gradually to resolve. The world in which they are placed, opens with all its wonders upon their eye; their powers of attention and observation seem to expand with the scene before them; and, while they see, for the first time, the immensity of the universe of God, and mark the majestic simplicity of those laws by which its operations are conducted, they feel as if they were awakened to a higher species of being, and admitted into nearer intercourse with the Author of Nature. It is this period of all others, accordingly, that most determines our hopes or fears of the future fate of the young. To feel no joy in such pursuits; to listen carelessly to the voice which brings such magnificent instruction; to see the veil raised that conceals the counsels of the Deity, and to show no emotion at the discovery, are symptoms of a weak and torpid spirit, of a mind unworthy of the advantages it possesses, and which is fitted only for the humility of sensual, ignoble pleasure. Of those, on the contrary, who distinguish themselves by the love of knowledge, who follow with ardor the career that is opened to them, we are apt to form the most honorable presages. It is the character natural to youth, and which, therefore, promises well of their maturity. We foresee for them at least a life of pure and virtuous enjoyment, and we are willing to anticipate no common share of future usefulness and splendor.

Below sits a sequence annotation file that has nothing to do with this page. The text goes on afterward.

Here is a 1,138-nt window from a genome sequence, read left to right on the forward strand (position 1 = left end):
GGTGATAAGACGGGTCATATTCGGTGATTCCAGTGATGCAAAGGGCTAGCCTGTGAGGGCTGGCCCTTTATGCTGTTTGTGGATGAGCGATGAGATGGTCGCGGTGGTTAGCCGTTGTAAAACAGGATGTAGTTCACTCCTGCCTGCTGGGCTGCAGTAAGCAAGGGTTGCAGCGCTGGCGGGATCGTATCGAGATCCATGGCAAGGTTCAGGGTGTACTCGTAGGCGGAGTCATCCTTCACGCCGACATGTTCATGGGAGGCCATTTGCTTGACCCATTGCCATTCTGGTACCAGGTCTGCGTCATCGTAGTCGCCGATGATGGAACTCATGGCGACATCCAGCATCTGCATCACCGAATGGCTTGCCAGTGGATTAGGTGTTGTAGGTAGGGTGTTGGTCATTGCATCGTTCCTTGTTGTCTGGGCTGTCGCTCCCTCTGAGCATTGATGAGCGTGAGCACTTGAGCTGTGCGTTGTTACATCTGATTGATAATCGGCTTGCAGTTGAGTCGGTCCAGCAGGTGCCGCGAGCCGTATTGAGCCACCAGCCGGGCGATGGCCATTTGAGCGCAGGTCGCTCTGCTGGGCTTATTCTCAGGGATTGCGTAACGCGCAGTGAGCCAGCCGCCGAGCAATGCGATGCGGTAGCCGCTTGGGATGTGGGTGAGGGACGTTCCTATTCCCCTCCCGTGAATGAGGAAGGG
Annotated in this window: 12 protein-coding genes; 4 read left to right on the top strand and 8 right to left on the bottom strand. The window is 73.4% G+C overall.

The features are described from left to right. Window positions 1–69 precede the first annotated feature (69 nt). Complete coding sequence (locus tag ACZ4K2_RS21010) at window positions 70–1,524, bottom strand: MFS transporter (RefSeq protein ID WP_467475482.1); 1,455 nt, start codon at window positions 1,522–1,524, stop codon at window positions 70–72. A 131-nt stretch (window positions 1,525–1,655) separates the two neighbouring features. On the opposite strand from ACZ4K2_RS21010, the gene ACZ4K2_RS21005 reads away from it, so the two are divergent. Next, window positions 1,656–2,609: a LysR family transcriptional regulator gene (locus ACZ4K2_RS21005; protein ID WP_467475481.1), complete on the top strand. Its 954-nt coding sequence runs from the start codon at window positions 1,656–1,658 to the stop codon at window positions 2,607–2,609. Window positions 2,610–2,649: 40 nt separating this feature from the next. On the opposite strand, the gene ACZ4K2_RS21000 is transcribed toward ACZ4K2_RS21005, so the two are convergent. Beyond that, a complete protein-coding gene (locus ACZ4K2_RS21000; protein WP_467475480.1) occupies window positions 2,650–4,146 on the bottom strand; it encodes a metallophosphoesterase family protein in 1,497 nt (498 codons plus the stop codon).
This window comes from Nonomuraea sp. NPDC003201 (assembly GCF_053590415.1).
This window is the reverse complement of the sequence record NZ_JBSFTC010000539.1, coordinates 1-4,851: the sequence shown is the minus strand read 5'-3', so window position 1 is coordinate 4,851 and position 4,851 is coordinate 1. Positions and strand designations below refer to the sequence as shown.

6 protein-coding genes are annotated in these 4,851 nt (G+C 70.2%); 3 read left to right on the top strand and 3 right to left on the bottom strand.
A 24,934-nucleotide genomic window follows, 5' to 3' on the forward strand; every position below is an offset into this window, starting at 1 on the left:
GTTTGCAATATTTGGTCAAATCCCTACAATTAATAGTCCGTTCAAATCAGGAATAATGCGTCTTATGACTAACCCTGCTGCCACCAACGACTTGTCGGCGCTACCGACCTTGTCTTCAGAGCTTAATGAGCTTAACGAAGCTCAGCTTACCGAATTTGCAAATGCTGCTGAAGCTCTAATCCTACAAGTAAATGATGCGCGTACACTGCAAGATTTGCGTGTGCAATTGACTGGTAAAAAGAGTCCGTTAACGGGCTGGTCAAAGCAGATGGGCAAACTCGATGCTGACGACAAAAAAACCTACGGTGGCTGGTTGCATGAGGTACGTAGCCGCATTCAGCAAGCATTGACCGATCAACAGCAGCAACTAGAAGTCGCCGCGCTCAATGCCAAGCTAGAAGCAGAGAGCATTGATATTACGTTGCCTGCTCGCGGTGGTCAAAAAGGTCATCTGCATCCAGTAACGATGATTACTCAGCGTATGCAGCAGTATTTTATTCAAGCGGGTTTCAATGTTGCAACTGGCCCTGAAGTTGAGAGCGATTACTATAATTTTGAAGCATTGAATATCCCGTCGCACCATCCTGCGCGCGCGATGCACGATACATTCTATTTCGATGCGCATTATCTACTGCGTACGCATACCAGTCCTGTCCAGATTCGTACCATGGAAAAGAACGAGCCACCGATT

If there were no other proofs of the existence of a God than the wonders of nature, these evidences are so strong as to be quite sufficient to convince every man, whose only object is truth. But if those who deny a Providence, cannot explain the miracles of the creation without one, they are still more puzzled for a reply to the objections of their own hearts. By renouncing the Supreme Being, they are obliged to renounce a future state. The soul nevertheless disturbs them; she appears every moment before them, and compels them, in spite of their sophistry, to acknowledge her existence and her immortality.

Let them inform us, in the first place, if the soul be extinguished when the body descends to the tomb, whence proceeds the desire of happiness by which they are agitated? All our passions here below may easily be gratified; love, ambition, anger, have a determined plenitude of enjoyment; the desire of happiness is the only one that fails to obtain satisfaction, for we know not what is that vague felicity that we wish for. It must be admitted that if every thing be matter, nature has here